Why conservatives should support universal health coverage

Most Americans today believe the government should guarantee health coverage for all. We can thank Bernie Sanders for putting universal healthcare on the agenda. We can also thank the fact that healthcare is on the rise as a priority among the public. The debate on whether there should be healthcare coverage for everyone centers around whether there is a universal right to healthcare. Those who support it justify their stance on the basis of such a right.

Even if we don’t have a right to healthcare, the government should still guarantee it for reasons conservatives should endorse.

The problem is that disagreements become intractable when they bottom out in mere intuition, causing the debate to reach a stalemate. I don’t think it needs to come to this since there should be universal healthcare regardless of whether everyone has a right to it. To move the universal healthcare debate forward, it may be helpful to drop the rights talk.

1.

A strong case can be made that many groups have a special right to health care, which is less controversial than a universal right. The right is special in the sense that it only applies to specific groups.

The burden of justification is on those who don’t support guaranteed universal health coverage.

2.

The second consideration for universal healthcare appeals to the principle of non-maleficence: The government ought to prevent social harm. Ensuring a safe society is, after all, one of the reasons why we have governments. Public sanitation measures, for example, are justified based on preventing harm to citizens that would result from living together in large groups. Harm prevention also justifies the government providing a police force and military.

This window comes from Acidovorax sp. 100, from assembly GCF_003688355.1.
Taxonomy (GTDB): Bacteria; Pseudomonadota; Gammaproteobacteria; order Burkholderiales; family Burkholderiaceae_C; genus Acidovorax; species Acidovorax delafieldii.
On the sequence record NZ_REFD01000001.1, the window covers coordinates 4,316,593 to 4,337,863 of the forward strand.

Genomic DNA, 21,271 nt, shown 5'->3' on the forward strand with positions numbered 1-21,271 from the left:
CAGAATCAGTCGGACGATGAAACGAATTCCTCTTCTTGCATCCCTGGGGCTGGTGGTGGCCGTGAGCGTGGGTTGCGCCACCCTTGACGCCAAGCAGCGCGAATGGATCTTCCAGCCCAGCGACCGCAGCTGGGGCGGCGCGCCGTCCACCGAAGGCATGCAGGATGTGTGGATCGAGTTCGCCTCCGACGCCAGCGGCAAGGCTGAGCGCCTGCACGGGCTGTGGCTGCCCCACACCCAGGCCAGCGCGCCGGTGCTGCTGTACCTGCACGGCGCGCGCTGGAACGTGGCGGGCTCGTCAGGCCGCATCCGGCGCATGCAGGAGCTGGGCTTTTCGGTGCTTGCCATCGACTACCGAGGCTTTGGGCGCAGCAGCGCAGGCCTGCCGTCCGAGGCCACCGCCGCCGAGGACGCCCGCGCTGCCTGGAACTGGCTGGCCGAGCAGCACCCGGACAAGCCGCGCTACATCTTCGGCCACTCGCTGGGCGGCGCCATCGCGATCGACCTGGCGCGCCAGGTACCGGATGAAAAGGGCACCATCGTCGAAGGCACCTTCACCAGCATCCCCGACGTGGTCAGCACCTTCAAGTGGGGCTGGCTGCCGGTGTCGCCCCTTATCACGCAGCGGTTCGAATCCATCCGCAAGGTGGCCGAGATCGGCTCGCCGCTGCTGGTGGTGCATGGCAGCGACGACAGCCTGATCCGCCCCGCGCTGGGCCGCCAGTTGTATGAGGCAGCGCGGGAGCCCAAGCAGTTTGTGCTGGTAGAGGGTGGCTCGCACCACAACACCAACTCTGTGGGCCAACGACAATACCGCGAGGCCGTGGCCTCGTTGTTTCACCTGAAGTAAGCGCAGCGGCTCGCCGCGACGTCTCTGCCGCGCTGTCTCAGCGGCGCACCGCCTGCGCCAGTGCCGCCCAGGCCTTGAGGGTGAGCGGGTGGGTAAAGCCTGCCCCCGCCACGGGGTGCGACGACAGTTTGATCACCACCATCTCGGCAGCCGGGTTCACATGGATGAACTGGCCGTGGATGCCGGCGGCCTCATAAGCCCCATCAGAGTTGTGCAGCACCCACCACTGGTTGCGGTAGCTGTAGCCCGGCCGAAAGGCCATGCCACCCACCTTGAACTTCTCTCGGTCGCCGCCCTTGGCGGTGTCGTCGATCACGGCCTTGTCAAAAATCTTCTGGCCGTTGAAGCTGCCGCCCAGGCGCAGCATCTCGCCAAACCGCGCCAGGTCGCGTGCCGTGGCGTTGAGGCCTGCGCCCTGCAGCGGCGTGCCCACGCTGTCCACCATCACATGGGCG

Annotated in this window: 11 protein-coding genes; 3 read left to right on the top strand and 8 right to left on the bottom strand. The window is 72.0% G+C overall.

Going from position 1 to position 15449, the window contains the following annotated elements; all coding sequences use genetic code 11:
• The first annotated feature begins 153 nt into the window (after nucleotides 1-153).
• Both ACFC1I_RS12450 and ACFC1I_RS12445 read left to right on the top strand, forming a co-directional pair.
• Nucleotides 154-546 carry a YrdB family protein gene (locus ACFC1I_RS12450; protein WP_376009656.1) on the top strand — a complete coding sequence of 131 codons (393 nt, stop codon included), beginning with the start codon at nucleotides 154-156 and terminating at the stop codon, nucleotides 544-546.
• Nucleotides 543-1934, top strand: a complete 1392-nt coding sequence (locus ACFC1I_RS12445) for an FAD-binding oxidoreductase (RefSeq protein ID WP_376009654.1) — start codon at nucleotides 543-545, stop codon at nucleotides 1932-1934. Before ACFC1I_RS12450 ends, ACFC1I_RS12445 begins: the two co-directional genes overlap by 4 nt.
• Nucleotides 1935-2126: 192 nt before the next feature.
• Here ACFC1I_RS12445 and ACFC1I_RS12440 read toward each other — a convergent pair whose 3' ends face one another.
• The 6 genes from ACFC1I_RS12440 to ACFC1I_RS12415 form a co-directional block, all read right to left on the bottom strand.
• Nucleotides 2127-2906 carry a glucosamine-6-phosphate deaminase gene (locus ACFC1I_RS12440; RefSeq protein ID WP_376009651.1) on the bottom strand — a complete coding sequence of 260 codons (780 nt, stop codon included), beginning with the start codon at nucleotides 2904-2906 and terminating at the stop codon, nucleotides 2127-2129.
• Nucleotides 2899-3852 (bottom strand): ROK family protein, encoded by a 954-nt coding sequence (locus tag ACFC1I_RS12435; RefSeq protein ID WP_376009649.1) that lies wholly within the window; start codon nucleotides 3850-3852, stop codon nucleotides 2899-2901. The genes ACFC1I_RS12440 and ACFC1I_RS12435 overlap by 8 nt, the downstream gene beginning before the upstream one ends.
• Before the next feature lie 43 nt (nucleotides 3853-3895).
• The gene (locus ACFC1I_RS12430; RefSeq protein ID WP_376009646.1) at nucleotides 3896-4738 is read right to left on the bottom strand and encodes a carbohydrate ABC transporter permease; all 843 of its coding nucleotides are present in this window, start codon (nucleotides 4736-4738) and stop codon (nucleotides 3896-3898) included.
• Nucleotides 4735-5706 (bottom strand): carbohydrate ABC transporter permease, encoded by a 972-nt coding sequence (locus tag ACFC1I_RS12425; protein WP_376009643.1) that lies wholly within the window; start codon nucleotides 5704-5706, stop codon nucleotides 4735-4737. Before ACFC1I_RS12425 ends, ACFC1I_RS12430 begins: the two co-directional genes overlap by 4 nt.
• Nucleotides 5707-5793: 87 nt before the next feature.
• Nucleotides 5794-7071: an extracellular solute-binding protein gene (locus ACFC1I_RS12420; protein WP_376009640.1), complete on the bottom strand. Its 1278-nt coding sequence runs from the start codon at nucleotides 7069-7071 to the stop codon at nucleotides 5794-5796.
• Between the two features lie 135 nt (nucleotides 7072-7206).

3.

The third argument appeals to socio-economic prudence. Just as it’s in the public’s best interest to provide all citizens with an education, it’s advantageous for society and the economy to offer a decent minimum of healthcare to all citizens. This is because a healthier society would create a more productive workforce. Additionally, a healthy and fit citizenry is beneficial for national defense. Finally, universal health care would lower the cost of healthcare for individuals thereby bolstering the spending power of citizens.

A philosophy professor who works in practical ethics. @ryankhubbard

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